Thursday 7 November 2013

The Candy Store at Callooh Callay

Whisk(e)y and I get on well.  Have done for a number of years.  A very large number of years, in fact.  If I have to choose a cocktail on the spot, I'll always go for an old fashioned (and be often disappointed that they don’t seem able to produce one to my exacting specifications.  If I find myself in a cocktail bar, first thing I'll do is start leafing through the menu in search of the next whisky cocktail to down.
I also have a famously sweet tooth – something that I think manifests itself in this blog – whether through singing the praises of Mr Whippy or making homemade maraschino cherries or mixing in sugar-coated onions with toad-in-the-hole.
So when I heard about Callooh Callay's most recent installation, The Candy Store, the first thing I thought was: I have got to go.
Billed as 'whisky, cocktails and candy', it's a themed bar that actually works – something we're not too to, sadly enough.  It's situated in the upstairs room of Callooh Callay, which I understand has been being used by Callooh Callay for some time now for specialist pop-up cocktail bars – a bit like one of those artists' studios, with different folk 'in residence' every couple of months, but a lot, lot cooler.  The upstairs room has to be reached through the backroom, which in turn has to be reached by walking through a big, mirrored wardrobe.  I'll confess something: my heart sank a little at this point.  Too much, way way way too much, has been put into the whole prohibition-era, hidden away, secret bar thing, and it's really beginning to hack me off.  I had a horrific experience with this at The Evans & Peel Detective Agency last year, so the moment I saw this method of entrance, I balked.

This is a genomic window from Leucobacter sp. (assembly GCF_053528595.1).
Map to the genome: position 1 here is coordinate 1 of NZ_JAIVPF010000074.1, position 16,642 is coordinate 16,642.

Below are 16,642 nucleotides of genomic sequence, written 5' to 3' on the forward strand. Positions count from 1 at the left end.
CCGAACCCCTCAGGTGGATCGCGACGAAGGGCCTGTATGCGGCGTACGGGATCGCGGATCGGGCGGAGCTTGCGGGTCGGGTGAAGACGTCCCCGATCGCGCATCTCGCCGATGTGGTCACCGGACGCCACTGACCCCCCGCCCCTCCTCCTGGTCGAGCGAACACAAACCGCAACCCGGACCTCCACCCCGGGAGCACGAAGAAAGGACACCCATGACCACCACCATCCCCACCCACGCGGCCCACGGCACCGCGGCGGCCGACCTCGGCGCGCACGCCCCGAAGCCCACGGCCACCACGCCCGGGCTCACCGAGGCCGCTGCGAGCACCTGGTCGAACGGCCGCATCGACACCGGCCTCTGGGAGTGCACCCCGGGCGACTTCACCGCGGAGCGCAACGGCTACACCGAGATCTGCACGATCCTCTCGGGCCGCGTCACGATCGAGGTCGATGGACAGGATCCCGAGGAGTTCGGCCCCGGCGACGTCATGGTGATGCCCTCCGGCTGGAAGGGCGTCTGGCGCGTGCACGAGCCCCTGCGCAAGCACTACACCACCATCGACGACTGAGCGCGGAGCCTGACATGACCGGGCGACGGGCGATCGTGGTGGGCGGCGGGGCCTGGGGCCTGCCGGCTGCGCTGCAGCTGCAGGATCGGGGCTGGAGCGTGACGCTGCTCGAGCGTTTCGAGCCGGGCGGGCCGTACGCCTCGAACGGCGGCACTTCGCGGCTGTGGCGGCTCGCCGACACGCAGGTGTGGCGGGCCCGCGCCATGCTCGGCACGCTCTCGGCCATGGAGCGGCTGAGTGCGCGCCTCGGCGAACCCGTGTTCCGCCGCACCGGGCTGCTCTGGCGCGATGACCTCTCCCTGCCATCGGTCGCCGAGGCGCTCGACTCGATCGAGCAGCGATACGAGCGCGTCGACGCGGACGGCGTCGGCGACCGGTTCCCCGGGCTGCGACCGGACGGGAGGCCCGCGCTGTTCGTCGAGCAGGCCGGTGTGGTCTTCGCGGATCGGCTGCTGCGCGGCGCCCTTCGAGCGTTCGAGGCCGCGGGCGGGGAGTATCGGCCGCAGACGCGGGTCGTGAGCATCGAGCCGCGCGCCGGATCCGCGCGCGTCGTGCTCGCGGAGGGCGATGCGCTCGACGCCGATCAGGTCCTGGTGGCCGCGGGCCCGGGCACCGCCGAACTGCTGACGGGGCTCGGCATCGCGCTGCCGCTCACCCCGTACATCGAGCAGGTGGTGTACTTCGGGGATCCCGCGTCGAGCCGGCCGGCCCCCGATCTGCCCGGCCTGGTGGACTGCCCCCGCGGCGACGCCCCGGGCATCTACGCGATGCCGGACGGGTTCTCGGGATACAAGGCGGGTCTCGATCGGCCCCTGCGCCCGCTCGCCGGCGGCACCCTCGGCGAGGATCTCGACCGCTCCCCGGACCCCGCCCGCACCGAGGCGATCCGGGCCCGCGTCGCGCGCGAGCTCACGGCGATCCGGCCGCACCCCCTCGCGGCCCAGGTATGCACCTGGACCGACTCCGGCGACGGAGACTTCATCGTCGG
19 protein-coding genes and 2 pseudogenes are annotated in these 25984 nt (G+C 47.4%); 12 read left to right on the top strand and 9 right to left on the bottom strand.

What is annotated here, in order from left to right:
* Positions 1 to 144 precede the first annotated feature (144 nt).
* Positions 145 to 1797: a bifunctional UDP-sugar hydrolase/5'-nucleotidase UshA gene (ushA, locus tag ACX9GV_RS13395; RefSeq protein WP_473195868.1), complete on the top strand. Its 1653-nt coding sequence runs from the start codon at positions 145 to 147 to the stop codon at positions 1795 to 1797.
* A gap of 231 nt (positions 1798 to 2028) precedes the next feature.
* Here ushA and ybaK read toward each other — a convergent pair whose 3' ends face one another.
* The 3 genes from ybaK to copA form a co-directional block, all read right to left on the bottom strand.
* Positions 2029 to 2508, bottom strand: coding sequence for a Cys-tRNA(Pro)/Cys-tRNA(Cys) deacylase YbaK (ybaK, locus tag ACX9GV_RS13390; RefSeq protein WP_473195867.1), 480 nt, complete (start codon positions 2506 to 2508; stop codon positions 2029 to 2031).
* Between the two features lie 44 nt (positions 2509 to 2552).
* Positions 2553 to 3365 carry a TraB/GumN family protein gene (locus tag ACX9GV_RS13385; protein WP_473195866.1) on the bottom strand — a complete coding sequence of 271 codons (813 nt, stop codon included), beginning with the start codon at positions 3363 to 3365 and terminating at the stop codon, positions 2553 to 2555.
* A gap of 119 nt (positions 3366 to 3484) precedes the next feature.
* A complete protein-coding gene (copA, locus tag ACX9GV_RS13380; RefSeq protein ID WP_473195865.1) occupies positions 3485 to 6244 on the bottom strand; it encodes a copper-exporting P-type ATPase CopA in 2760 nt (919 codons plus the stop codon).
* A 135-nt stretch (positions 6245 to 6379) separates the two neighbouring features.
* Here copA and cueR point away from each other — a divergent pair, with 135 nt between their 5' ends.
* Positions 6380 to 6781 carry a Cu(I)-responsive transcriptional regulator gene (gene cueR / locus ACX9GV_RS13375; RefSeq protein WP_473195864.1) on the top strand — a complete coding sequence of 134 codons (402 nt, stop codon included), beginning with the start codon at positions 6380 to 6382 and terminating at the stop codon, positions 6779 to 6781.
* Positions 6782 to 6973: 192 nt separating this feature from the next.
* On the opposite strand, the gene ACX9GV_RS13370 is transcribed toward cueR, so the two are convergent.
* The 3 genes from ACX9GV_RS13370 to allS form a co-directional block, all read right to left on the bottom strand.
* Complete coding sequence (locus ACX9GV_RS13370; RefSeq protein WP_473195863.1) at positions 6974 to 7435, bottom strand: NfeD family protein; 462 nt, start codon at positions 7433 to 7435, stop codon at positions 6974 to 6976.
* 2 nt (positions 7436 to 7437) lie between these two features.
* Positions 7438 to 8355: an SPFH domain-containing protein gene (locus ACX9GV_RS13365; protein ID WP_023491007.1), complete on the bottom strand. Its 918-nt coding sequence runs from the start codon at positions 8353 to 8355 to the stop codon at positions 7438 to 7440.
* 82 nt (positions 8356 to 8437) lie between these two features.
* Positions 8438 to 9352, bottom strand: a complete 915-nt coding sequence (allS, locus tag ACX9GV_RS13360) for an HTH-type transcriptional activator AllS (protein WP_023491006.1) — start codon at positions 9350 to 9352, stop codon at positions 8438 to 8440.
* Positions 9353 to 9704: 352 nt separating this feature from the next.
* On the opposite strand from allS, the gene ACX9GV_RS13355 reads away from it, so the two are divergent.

In keeping with the name the entire place is done up like an old fashioned sweetshop, from the red and white striped wallpaper to the countless jars of penny chews dotted around the place – all of which you're invited to help yourself from.

The drinks themselves are pretty impressive too, but then that's sort of what you'd expect from a cocktail bar with the pedigree of Callooh Callay behind it – remember, this is a place that has been named amongst Time Out's best bars in the Capital
I kicked off proceedings with the charmingly named Love You Lots Like Jelly Tots (a bit of a mouthful, but what do you expect from a place that gives you unlimited free gobstoppers with your drinks?).  It was fantastically well done on every count – the perfect blend of sweet and salt (another of my favourite combinations) with the smoky, savoury flavours of the Royal Lochnagar cutting through the fruitiness of the lime and sweetness of the briottet coquelicot (a liqueur made from poppies – honestly!). The jam is wonderful too – who knew that jam and whisky made such good bedfellows?  That it was served in three little snifter glasses – like individual jelly tots – didn't hurt one bit.

My friend and partner in crime, Victoria (GrubsterGirl is, sadly, rather adverse to whisky of any kind), ordered up the Berry Jelly Collins – a medley of Speyside, Chambord and other lovely stuff, served with a little shot glass of raspberry and prosecco jelly on the side.  I like drinks with stuff served on the side – it's nice to have a bit extra.  As for the drink?  Equally superb.